Birth Control Pricing Fix Introduced in the House

Emily Douglas

On Friday, Rep. Joseph Crowley re-introduced the Prevention Through Affordable Access Act, which will provide a no-cost fix to restore college and community health centers' eligibility to buy low-cost birth control.

Before the economy’s sharp decline, college women and low-income women were already facing hurdles in accessing affordable birth control thanks to a legislative mistake that prevented university and community health centers from purchasing low-cost hormonal birth control.  We’ve documented the consequences of and resistance to this error, and yet despite widespread attention, Congress has not been able to fix the problem.  On Friday, Rep. Joseph Crowley re-introduced the Prevention Through Affordable Access Act, which will provide a no-cost fix to restore college and community health centers’ eligibility to buy low-cost birth control.  What are the legislation’s chances of passing?  "Last Congress, our Senate sponsor was then-Senator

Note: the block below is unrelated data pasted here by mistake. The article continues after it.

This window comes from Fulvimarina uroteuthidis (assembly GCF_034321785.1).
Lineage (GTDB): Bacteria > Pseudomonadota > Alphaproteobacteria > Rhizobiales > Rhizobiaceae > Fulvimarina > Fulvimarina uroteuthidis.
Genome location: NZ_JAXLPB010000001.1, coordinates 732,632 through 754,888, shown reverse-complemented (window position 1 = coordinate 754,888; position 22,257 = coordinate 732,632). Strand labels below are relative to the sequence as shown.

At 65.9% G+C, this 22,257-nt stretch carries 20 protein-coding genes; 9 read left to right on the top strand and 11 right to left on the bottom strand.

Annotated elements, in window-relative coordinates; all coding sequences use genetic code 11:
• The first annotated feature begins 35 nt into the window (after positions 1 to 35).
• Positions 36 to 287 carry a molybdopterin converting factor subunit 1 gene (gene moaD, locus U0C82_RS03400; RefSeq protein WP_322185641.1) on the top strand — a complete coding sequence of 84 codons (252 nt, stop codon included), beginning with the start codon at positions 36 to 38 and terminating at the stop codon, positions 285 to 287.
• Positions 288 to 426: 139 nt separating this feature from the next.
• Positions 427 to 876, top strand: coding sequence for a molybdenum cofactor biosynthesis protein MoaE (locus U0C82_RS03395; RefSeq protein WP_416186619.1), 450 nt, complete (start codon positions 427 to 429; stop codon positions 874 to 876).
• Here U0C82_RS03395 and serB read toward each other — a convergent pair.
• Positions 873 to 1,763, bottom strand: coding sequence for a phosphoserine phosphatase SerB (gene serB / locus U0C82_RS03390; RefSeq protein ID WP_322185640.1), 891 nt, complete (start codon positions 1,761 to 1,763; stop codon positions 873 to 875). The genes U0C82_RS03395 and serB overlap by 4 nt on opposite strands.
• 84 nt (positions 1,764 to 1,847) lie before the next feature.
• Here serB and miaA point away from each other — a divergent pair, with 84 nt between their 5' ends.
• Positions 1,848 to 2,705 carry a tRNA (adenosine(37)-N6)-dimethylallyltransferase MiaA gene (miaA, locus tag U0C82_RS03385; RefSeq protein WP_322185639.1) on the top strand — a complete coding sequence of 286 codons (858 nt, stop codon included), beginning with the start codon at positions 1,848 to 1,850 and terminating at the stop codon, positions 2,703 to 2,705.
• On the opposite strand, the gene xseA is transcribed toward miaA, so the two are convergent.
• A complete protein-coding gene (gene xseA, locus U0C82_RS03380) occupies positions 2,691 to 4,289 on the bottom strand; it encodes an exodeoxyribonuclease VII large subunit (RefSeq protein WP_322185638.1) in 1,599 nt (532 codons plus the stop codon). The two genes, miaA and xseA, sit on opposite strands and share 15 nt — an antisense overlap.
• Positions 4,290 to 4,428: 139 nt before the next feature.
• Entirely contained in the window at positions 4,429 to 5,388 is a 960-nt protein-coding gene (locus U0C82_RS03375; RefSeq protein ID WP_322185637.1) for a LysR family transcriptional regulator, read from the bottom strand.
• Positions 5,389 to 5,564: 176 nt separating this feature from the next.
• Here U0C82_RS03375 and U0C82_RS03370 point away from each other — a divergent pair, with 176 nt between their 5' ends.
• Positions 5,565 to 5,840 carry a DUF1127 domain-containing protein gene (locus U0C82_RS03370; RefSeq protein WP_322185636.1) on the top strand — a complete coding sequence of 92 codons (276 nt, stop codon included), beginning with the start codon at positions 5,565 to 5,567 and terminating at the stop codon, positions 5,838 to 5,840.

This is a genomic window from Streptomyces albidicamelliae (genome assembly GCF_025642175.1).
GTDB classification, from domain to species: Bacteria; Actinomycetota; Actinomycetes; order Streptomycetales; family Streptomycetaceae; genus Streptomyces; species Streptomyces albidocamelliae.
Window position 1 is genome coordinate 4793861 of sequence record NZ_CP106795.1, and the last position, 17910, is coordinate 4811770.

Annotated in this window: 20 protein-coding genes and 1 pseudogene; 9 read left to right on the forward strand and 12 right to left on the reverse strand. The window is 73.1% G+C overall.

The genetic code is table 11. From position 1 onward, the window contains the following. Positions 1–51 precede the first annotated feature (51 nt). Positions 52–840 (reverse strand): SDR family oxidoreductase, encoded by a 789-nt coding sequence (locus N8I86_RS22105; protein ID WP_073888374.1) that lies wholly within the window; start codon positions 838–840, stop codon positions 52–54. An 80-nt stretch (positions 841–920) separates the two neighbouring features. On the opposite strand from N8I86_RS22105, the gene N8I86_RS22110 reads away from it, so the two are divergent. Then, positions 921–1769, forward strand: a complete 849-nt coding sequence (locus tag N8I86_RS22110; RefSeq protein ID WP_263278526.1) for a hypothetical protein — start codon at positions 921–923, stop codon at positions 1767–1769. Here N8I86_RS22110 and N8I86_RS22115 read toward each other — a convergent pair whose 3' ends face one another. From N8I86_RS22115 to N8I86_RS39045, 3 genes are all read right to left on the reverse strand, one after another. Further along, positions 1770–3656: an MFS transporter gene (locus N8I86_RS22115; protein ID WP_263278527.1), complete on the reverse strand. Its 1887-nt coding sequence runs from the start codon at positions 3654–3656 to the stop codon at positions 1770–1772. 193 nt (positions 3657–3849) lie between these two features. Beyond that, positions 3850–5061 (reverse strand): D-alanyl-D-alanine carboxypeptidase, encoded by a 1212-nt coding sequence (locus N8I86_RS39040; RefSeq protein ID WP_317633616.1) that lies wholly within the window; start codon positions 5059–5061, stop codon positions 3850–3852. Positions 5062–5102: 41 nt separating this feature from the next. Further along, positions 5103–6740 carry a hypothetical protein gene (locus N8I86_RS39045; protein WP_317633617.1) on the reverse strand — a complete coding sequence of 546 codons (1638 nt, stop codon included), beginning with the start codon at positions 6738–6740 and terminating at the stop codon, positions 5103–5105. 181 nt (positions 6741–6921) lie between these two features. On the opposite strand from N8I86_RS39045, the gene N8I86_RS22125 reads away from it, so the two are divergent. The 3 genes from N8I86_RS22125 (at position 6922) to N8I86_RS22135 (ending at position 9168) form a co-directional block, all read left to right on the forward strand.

Obama," said Angela Barranco, communications director for Rep. Crowley.  "But we were not getting a lot of
support from administration.  Now we have
a friend in the White House, whom we’ll work with to solve this quickly."

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